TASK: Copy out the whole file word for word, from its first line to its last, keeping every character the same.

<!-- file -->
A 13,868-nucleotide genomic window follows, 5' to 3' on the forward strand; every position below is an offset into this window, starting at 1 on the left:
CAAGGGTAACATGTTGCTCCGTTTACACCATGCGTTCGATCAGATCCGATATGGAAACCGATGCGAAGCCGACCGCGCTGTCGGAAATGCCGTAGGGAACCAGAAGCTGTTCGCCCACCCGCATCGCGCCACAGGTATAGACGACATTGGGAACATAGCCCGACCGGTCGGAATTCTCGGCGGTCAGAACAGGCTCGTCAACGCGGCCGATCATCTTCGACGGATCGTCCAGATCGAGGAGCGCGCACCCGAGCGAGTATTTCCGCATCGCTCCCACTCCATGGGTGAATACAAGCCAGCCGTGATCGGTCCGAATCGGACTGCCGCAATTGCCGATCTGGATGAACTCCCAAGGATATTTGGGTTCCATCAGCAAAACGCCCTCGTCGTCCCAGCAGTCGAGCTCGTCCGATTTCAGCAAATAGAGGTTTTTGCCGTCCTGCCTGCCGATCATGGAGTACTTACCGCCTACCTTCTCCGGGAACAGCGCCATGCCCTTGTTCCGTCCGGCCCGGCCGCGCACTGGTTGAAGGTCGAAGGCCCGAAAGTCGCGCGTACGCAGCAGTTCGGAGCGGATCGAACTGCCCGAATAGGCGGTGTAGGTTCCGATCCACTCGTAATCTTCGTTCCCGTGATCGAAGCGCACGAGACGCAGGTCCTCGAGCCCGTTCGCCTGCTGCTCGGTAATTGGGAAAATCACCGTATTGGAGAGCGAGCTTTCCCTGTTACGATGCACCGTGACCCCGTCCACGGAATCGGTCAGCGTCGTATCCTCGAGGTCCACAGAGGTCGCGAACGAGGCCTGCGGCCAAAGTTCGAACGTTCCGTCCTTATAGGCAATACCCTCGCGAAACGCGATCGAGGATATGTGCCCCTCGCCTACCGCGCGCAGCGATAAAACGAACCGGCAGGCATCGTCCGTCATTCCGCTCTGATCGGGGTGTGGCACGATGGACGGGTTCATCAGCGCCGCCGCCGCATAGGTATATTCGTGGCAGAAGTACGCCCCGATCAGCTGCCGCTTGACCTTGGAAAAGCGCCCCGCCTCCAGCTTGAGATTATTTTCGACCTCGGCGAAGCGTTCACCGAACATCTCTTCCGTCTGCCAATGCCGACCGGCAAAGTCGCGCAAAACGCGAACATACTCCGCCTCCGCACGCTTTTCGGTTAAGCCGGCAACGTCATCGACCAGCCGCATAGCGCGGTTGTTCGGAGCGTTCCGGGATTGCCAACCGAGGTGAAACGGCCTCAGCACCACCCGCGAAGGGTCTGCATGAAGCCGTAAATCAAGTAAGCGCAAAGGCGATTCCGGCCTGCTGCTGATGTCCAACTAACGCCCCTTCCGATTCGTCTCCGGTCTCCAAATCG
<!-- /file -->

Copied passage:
A 13,868-nucleotide genomic window follows, 5' to 3' on the forward strand; every position below is an offset into this window, starting at 1 on the left:
CAAGGGTAACATGTTGCTCCGTTTACACCATGCGTTCGATCAGATCCGATATGGAAACCGATGCGAAGCCGACCGCGCTGTCGGAAATGCCGTAGGGAACCAGAAGCTGTTCGCCCACCCGCATCGCGCCACAGGTATAGACGACATTGGGAACATAGCCCGACCGGTCGGAATTCTCGGCGGTCAGAACAGGCTCGTCAACGCGGCCGATCATCTTCGACGGATCGTCCAGATCGAGGAGCGCGCACCCGAGCGAGTATTTCCGCATCGCTCCCACTCCATGGGTGAATACAAGCCAGCCGTGATCGGTCCGAATCGGACTGCCGCAATTGCCGATCTGGATGAACTCCCAAGGATATTTGGGTTCCATCAGCAAAACGCCCTCGTCGTCCCAGCAGTCGAGCTCGTCCGATTTCAGCAAATAGAGGTTTTTGCCGTCCTGCCTGCCGATCATGGAGTACTTACCGCCTACCTTCTCCGGGAACAGCGCCATGCCCTTGTTCCGTCCGGCCCGGCCGCGCACTGGTTGAAGGTCGAAGGCCCGAAAGTCGCGCGTACGCAGCAGTTCGGAGCGGATCGAACTGCCCGAATAGGCGGTGTAGGTTCCGATCCACTCGTAATCTTCGTTCCCGTGATCGAAGCGCACGAGACGCAGGTCCTCGAGCCCGTTCGCCTGCTGCTCGGTAATTGGGAAAATCACCGTATTGGAGAGCGAGCTTTCCCTGTTACGATGCACCGTGACCCCGTCCACGGAATCGGTCAGCGTCGTATCCTCGAGGTCCACAGAGGTCGCGAACGAGGCCTGCGGCCAAAGTTCGAACGTTCCGTCCTTATAGGCAATACCCTCGCGAAACGCGATCGAGGATATGTGCCCCTCGCCTACCGCGCGCAGCGATAAAACGAACCGGCAGGCATCGTCCGTCATTCCGCTCTGATCGGGGTGTGGCACGATGGACGGGTTCATCAGCGCCGCCGCCGCATAGGTATATTCGTGGCAGAAGTACGCCCCGATCAGCTGCCGCTTGACCTTGGAAAAGCGCCCCGCCTCCAGCTTGAGATTATTTTCGACCTCGGCGAAGCGTTCACCGAACATCTCTTCCGTCTGCCAATGCCGACCGGCAAAGTCGCGCAAAACGCGAACATACTCCGCCTCCGCACGCTTTTCGGTTAAGCCGGCAACGTCATCGACCAGCCGCATAGCGCGGTTGTTCGGAGCGTTCCGGGATTGCCAACCGAGGTGAAACGGCCTCAGCACCACCCGCGAAGGGTCTGCATGAAGCCGTAAATCAAGTAAGCGCAAAGGCGATTCCGGCCTGCTGCTGATGTCCAACTAACGCCCCTTCCGATTCGTCTCCGGTCTCCAAATCG